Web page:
Schaefer comes at her subject from another angle. Hers is the first study of what appears to be a complete set, seven tapestry panels depicting key episodes from the story of Tristan and Iseult. Schaefer opens by recounting their tragic tale of forbidden love, which enjoyed huge and enduring popularity and produced what once must have been vast numbers of illustrations in multiple media.
Schaefer dedicates her first section to an iconographic study of the panels, which with one exception are not held in a museum, but in the Belgian Foreign Ministry. Her discussion opens with their present locations and then moves to a careful formal analysis. Each episode in the story is set in a highly detailed landscape contained in a trompe-l’oeil frame. As Schaefer notes, the designer also arranged each composition as a simultaneous narrative. A reduced number of extremely large figures in the foreground of each tapestry perform activities that allow Schaefer to identify what part of the story is being told. However, she also delves into the other episodes told in smaller scale, and excellent detail photos allow the reader to follow her narrative. She provides detailed analysis and interpretation of each panel, and her familiarity with the story allows her to point out emphases and edits. This expertise is especially useful in identifying the subject matter of hitherto problematic panels (e.g., “Isalde’s Attempt on Brangain’s Life,” pp. 35-38).
Schaefer then proceeds to investigate the tapestries in various contexts: historical, literary, and iconographic, and each section leads the reader down another fascinating path. Schaefer also considers the tapestries’ function as wall decoration, pointing out that Tristan’s story appeared in documented, but lost, earlier tapestries that surely found parallels in the surviving embroidered hangings and frescoes that she illustrates.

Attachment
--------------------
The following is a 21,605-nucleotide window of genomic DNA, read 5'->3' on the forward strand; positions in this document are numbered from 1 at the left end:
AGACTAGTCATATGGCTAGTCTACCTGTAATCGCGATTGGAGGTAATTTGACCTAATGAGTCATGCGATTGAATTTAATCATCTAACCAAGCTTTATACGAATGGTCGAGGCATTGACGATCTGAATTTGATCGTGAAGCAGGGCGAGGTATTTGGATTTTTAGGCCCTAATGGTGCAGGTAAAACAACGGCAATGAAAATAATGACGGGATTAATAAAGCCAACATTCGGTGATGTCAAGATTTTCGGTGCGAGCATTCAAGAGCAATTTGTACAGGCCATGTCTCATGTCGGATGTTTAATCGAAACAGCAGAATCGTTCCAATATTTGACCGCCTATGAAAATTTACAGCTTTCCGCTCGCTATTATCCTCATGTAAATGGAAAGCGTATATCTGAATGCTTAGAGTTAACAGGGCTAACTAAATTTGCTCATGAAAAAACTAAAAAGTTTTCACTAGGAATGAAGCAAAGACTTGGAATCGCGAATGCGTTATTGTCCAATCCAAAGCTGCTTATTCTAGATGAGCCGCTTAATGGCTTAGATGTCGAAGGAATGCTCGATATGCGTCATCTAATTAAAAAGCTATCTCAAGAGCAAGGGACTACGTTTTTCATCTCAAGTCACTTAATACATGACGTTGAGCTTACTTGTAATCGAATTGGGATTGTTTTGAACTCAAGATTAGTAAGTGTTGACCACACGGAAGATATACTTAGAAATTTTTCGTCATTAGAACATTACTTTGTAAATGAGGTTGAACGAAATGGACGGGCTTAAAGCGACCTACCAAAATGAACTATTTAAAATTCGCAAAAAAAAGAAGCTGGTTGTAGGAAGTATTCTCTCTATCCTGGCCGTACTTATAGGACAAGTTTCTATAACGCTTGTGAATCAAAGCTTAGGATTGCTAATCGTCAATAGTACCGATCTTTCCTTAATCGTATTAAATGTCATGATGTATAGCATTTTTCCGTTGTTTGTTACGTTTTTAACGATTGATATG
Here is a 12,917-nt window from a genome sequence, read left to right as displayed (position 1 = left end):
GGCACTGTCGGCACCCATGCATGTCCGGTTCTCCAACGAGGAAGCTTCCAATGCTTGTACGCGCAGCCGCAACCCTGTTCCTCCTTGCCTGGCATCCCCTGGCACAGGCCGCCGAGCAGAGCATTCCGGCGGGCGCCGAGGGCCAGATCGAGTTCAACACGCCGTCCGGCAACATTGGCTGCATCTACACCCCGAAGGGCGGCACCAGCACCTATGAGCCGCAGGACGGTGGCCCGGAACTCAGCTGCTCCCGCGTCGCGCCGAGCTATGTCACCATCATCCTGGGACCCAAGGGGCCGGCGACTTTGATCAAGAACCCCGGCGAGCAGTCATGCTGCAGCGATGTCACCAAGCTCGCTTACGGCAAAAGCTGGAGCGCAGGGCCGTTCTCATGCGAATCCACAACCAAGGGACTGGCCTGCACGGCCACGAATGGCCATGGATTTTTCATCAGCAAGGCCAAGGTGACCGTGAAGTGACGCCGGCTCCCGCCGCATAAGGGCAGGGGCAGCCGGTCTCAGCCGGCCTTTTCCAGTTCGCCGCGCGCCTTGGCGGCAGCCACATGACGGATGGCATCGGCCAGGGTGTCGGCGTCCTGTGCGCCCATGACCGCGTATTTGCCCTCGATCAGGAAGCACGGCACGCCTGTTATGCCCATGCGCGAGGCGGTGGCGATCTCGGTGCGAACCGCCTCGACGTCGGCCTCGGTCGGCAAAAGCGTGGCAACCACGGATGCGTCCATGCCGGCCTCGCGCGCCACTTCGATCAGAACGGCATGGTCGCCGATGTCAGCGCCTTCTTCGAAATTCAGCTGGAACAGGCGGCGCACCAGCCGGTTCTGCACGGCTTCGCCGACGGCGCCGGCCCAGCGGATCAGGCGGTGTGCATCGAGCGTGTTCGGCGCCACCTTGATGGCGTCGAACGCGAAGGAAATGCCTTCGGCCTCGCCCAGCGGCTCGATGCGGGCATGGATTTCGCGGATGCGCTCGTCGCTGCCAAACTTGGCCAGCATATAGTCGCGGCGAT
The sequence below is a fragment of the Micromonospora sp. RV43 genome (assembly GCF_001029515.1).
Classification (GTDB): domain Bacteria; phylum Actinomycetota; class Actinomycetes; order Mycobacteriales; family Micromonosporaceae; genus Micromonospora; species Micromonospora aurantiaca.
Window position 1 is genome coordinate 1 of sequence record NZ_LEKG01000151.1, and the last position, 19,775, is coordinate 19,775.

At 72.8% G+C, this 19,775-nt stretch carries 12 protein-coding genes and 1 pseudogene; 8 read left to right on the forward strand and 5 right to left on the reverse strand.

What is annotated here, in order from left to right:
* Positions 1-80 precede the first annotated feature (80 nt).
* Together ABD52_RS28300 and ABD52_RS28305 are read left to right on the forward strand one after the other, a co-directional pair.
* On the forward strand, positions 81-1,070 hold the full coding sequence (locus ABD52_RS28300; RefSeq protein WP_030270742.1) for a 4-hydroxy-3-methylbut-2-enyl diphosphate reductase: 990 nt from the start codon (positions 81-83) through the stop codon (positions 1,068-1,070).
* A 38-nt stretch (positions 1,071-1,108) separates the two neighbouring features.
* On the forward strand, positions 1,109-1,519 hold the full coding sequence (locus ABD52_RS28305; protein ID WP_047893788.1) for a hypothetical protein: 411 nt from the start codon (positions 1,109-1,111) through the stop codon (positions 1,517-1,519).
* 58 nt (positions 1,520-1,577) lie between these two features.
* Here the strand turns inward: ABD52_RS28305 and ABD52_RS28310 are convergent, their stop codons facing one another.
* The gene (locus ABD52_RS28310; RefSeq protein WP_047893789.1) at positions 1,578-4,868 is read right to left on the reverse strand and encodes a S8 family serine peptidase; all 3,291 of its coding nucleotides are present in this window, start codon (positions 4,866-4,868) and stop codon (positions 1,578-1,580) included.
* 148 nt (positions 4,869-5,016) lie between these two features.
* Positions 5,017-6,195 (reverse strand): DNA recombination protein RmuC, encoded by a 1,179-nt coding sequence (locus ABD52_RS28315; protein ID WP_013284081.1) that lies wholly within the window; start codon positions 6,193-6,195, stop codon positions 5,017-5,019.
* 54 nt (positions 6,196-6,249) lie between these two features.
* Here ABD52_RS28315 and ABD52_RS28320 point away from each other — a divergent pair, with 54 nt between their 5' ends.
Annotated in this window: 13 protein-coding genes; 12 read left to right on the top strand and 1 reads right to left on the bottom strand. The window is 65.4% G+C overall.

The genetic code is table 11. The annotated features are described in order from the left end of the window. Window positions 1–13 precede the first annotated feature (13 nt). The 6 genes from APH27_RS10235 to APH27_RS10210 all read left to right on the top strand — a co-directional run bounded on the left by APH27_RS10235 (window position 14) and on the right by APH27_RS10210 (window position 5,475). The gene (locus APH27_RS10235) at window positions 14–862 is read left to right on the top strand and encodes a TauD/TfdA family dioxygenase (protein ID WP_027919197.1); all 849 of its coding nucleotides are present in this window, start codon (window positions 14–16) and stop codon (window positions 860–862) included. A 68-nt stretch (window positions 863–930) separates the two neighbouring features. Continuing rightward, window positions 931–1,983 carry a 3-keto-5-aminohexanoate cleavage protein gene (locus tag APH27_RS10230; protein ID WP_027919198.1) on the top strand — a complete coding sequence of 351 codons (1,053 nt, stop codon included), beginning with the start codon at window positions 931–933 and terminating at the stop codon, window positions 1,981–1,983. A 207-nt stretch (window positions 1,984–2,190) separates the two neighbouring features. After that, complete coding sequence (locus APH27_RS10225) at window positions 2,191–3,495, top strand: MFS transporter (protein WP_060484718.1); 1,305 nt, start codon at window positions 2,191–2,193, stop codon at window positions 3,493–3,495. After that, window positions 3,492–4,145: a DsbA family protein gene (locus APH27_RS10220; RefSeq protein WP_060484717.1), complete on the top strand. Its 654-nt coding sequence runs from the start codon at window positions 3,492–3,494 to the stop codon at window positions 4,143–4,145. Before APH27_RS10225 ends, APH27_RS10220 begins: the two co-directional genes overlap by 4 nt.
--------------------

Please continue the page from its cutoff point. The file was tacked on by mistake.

A third section and her appendices examine the tapestries as artifacts. Here Schaefer is able convincingly to date the set to the early seventeenth century, and she returns to her theme of how these late entries relate to a long visual tradition. Her inclusion of photographs of weavers’ monograms and city marks are valuable, as is what appears to be a carbon copy of a 1948 letter about the set’s post-war history, written by Franz Kieslinger, art historian and Nazi plunderer.
Schaefer details that history in her second, contextual section. After belonging to the same noble family since at least 1649, the Tristan tapestries came into the hands of Jewish owners, one of whom wrote a will favoring Jewish heirs (see pp. 57-58; p. 107, app. II; p. 115, nn. 101-102). Their inheritance rights were ignored in post-Anschluss Vienna, and allegedly Hitler himself decided that the tapestries should hang in the Munich opera, where they were found after the war. The remaining heir, a Theresienstadt survivor, found herself subject to the Austrian chicanery best known from the case of Maria Altmann’s Klimts: officials demanded an exorbitant price for the restoration of her rightful property. Because the heir could not pay, the set was sold to the Belgian Ministry of Foreign Affairs. That story illustrates tapestries’ place in the real world and their enduring use as desirable political tools.
Miriam H. Kirch
University of North Alabama